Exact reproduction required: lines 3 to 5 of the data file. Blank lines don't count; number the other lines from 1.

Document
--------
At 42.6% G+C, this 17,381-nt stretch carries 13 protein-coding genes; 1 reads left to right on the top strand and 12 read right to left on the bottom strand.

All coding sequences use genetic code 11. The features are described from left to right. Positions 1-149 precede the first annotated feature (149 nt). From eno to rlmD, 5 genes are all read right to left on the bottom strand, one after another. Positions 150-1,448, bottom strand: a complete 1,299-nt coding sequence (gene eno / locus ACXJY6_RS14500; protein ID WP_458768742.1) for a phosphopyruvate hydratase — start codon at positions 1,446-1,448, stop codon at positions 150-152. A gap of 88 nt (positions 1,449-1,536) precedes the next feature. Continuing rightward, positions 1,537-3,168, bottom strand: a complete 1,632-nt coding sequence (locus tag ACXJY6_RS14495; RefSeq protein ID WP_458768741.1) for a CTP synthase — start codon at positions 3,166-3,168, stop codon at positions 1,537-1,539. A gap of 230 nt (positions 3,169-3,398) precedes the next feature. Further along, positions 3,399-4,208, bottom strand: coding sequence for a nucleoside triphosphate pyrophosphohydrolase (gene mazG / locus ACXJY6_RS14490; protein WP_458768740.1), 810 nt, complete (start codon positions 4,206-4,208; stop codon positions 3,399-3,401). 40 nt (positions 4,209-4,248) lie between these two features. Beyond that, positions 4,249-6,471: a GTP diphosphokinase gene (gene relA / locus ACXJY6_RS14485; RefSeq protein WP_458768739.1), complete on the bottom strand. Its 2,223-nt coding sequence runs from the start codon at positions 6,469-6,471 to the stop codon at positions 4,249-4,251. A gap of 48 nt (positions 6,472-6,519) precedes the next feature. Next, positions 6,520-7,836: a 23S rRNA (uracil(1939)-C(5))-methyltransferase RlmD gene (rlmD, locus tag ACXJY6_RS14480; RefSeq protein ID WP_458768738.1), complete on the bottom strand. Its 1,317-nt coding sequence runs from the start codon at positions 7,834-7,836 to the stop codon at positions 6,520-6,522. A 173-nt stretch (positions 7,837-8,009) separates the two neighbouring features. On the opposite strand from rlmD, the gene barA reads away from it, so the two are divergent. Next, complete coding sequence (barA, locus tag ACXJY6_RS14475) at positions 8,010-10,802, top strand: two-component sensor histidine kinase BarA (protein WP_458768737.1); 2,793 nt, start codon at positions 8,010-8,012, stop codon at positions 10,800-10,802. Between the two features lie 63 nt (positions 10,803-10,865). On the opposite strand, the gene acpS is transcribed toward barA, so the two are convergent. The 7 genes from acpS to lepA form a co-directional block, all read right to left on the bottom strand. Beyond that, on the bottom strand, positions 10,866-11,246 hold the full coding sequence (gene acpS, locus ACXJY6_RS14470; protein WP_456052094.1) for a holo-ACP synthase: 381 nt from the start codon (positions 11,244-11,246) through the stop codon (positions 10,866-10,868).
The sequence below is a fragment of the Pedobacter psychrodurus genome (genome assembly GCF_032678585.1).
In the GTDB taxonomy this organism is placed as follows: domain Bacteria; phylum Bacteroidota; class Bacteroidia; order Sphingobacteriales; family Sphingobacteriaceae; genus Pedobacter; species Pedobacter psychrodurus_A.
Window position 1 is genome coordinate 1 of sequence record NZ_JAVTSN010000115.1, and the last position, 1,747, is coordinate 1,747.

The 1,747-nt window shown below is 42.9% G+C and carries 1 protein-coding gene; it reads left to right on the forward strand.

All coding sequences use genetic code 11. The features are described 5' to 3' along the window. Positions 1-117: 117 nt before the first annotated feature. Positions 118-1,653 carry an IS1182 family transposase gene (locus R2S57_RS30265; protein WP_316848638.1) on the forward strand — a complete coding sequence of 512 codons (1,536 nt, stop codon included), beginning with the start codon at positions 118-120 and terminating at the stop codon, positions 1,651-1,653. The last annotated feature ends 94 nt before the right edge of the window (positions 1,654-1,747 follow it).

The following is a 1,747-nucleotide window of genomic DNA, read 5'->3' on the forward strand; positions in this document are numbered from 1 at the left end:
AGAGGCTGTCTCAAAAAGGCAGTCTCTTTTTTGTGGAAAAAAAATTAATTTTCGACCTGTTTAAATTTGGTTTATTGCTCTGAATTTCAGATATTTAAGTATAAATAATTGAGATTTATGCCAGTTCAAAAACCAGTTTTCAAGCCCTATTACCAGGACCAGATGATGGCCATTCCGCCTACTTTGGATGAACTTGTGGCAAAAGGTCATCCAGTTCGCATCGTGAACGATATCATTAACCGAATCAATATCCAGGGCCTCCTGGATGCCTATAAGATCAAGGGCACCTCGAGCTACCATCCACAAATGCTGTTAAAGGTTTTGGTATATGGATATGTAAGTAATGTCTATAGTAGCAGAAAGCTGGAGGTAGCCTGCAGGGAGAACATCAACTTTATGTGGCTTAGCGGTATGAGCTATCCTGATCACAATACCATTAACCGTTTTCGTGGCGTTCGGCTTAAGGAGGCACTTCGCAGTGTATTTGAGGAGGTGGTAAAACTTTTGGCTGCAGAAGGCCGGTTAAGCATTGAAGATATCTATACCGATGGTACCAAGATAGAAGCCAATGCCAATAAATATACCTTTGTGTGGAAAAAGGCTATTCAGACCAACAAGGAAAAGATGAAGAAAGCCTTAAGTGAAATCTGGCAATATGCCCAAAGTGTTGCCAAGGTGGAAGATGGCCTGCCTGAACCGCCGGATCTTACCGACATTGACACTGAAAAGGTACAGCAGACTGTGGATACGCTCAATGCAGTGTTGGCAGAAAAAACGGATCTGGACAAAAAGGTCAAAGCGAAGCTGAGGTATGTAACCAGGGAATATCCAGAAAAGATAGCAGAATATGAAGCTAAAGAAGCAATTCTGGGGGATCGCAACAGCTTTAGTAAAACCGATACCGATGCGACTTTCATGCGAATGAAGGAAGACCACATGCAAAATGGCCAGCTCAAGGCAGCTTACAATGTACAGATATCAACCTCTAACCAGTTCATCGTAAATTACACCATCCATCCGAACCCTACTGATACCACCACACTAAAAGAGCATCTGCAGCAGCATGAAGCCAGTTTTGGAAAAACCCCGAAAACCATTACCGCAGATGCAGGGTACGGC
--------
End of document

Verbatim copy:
The sequence below is a fragment of the Pedobacter psychrodurus genome (genome assembly GCF_032678585.1).
In the GTDB taxonomy this organism is placed as follows: domain Bacteria; phylum Bacteroidota; class Bacteroidia; order Sphingobacteriales; family Sphingobacteriaceae; genus Pedobacter; species Pedobacter psychrodurus_A.
Window position 1 is genome coordinate 1 of sequence record NZ_JAVTSN010000115.1, and the last position, 1,747, is coordinate 1,747.